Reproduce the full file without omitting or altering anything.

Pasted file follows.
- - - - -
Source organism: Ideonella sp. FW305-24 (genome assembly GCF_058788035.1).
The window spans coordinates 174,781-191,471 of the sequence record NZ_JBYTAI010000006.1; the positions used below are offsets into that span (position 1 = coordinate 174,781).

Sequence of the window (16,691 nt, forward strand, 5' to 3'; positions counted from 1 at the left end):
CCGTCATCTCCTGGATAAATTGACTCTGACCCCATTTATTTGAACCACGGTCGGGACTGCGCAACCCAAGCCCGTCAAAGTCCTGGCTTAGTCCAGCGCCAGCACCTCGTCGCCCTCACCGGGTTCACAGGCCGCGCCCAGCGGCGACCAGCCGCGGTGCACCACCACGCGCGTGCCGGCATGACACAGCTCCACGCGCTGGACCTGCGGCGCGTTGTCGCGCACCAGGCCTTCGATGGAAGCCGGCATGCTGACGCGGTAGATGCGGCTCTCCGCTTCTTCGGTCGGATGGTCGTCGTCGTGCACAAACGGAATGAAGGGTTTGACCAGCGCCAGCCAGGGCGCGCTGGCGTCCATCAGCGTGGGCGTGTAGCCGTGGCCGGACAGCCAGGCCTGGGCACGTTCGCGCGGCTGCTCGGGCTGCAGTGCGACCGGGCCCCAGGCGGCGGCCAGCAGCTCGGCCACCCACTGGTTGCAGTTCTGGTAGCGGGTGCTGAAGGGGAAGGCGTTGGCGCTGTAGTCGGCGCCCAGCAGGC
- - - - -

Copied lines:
Source organism: Ideonella sp. FW305-24 (genome assembly GCF_058788035.1).
The window spans coordinates 174,781-191,471 of the sequence record NZ_JBYTAI010000006.1; the positions used below are offsets into that span (position 1 = coordinate 174,781).

Sequence of the window (16,691 nt, forward strand, 5' to 3'; positions counted from 1 at the left end):
CCGTCATCTCCTGGATAAATTGACTCTGACCCCATTTATTTGAACCACGGTCGGGACTGCGCAACCCAAGCCCGTCAAAGTCCTGGCTTAGTCCAGCGCCAGCACCTCGTCGCCCTCACCGGGTTCACAGGCCGCGCCCAGCGGCGACCAGCCGCGGTGCACCACCACGCGCGTGCCGGCATGACACAGCTCCACGCGCTGGACCTGCGGCGCGTTGTCGCGCACCAGGCCTTCGATGGAAGCCGGCATGCTGACGCGGTAGATGCGGCTCTCCGCTTCTTCGGTCGGATGGTCGTCGTCGTGCACAAACGGAATGAAGGGTTTGACCAGCGCCAGCCAGGGCGCGCTGGCGTCCATCAGCGTGGGCGTGTAGCCGTGGCCGGACAGCCAGGCCTGGGCACGTTCGCGCGGCTGCTCGGGCTGCAGTGCGACCGGGCCCCAGGCGGCGGCCAGCAGCTCGGCCACCCACTGGTTGCAGTTCTGGTAGCGGGTGCTGAAGGGGAAGGCGTTGGCGCTGTAGTCGGCGCCCAGCAGGC